But that little school – tucked away in a tiny, insignificant Wisconsin community – had some phenomenal teachers. They "knew their stuff” academically. They knew how to effectively impart that knowledge to us. And they cared about kids so they took the time to get to know us individually. So – as I’ve previously described – one of my new teachers, Mr. B., took me under his wing and demonstrated to me that I had potential.
Before I knew it, I was earning solid B’s in all my classes and was poised to move out of the remedial group. And, because of his demeanor and our solid student-teacher relationship, I had the courage one day to ask, “Why won’t you give me A’s?”
He replied with the warmest, most genuine smile I’ve ever seen and said, “You will get A’s when you earn them. And you will.”
That was the perfect response to a young lady in my shoes. You see, Mr. B. and the other teachers had helped me to see my God-given intelligence and potential. And, through the gift of their belief in me, I’d begun to believe in myself. However, I was poised on the precipice of unhealthy pride, and Mr. B. knew it.
As Dr. Kathy points out, every person is smart; in fact, we are each smart in eight different ways, and each of us has a unique “mix” of the eight smarts. As adults, one of our greatest responsibilities is to help the children in our lives see how they are smart. Mr. B. and the others had begun to help me see – because, in fact, it was right that I understand my gifts and talents.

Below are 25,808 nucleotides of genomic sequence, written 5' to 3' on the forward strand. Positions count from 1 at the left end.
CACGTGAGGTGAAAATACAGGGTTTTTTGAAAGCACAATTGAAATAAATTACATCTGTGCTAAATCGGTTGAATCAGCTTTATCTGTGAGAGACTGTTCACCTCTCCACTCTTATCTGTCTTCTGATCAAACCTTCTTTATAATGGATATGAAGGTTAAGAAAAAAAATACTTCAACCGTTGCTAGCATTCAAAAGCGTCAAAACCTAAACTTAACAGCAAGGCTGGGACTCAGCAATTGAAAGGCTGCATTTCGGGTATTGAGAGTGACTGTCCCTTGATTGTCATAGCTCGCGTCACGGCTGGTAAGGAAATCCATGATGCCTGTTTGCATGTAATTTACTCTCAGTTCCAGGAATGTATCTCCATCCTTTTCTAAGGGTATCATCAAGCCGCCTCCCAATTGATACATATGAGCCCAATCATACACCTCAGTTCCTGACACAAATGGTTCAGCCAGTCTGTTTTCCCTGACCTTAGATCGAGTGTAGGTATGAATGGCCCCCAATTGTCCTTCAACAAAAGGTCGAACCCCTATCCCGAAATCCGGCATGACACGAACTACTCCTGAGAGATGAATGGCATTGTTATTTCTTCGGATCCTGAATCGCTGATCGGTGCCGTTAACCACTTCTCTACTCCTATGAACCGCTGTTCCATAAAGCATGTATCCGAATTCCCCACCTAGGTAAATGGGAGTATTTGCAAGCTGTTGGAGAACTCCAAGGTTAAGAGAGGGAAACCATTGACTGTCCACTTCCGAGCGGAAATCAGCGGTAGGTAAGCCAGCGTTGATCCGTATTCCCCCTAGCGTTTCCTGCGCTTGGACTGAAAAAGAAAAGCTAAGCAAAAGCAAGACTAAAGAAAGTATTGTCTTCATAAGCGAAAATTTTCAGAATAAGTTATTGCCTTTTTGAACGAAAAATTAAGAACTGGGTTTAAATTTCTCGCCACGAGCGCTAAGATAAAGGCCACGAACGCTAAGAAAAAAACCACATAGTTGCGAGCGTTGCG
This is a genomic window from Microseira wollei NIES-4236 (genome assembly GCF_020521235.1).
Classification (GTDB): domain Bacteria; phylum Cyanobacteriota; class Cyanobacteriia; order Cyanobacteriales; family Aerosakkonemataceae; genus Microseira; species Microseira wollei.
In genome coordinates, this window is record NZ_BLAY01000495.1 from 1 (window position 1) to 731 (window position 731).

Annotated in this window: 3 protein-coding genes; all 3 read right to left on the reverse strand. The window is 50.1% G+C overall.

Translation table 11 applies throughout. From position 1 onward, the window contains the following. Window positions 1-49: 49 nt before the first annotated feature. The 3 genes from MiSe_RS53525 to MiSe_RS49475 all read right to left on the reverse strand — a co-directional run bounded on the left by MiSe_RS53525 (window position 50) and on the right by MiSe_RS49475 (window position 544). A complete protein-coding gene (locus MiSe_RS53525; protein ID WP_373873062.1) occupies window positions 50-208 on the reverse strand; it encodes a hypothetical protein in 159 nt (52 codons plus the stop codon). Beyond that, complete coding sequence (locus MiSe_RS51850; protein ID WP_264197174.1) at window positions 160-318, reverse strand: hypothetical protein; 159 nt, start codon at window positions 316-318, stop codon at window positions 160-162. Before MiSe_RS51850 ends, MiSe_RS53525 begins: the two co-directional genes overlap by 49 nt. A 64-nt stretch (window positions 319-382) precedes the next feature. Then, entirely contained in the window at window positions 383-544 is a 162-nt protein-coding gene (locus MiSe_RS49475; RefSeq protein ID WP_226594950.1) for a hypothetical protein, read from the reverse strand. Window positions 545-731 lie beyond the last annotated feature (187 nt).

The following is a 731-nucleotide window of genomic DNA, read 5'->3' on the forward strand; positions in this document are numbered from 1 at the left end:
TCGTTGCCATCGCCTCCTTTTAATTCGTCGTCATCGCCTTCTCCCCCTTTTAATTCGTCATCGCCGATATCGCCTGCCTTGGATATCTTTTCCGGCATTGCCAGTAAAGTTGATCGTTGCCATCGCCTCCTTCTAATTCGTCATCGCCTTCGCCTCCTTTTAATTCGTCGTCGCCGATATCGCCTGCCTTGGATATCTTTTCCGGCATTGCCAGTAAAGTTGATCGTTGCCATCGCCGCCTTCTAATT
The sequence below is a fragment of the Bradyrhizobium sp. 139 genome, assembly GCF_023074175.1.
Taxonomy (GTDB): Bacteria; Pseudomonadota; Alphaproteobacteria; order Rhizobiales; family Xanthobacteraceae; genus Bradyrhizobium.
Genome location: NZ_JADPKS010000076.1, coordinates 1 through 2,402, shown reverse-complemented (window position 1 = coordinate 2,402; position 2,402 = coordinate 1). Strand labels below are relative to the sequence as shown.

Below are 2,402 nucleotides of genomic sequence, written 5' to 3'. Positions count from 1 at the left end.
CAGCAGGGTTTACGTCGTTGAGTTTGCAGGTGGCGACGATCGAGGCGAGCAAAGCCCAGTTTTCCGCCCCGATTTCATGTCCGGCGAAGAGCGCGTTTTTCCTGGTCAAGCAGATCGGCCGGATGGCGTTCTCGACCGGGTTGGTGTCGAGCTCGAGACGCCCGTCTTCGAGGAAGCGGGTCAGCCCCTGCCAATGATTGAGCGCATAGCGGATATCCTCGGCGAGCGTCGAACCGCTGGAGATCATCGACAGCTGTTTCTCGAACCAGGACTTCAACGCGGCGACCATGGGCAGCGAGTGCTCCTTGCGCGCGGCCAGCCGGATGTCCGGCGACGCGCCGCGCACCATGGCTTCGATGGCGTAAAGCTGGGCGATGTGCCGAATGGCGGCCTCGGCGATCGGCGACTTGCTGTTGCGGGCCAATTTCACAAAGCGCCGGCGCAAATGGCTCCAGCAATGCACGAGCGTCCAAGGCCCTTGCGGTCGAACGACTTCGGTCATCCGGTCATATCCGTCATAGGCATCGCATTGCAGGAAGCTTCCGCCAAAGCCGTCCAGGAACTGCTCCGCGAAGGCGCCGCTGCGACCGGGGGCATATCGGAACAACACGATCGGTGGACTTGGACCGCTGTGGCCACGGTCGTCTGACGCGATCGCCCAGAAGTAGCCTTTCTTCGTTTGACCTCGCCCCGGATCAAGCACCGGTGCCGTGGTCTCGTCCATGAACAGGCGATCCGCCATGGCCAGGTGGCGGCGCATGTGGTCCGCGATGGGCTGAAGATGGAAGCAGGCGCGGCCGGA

But with self-confidence we risk tripping the wire into the minefield of inappropriate pride. And I was beginning to feel entitled to certain grades simply because I’d proven I had some natural ability.
When I asked about being given A’s, Mr. B. had three choices. He could have said, “You know, you’re right. You’re working hard, and you’re not a behavior problem; I’ll bump the B to an A.” Or he could have said, “Are you kidding? You should be thankful for the B’s after what you were getting before. If you ever get an A from me, it’ll be a long time coming.”
Of course, either would have been inappropriate. And he took the correct path. He reminded me that I needed to earn the grades I received – through due diligence and effort. But he also said he believed in my potential to do so.
All these years later, Mr. B. remains my best example of the right way to approach this type of situation with children and young people – in regards to academics, sports, or myriad other youthful pursuits. Kids need to know they are smart (in several ways!). They need to know that hard work will yield improved results. And they need to know they won’t be given a free ride – but that they do have what it takes to grow and develop their skills and abilities.
So I’ll ask again – as I did in my first article about Mr. B., though in a slightly different way: Are you a B?
Photo Credit: Carolina Biological Supply
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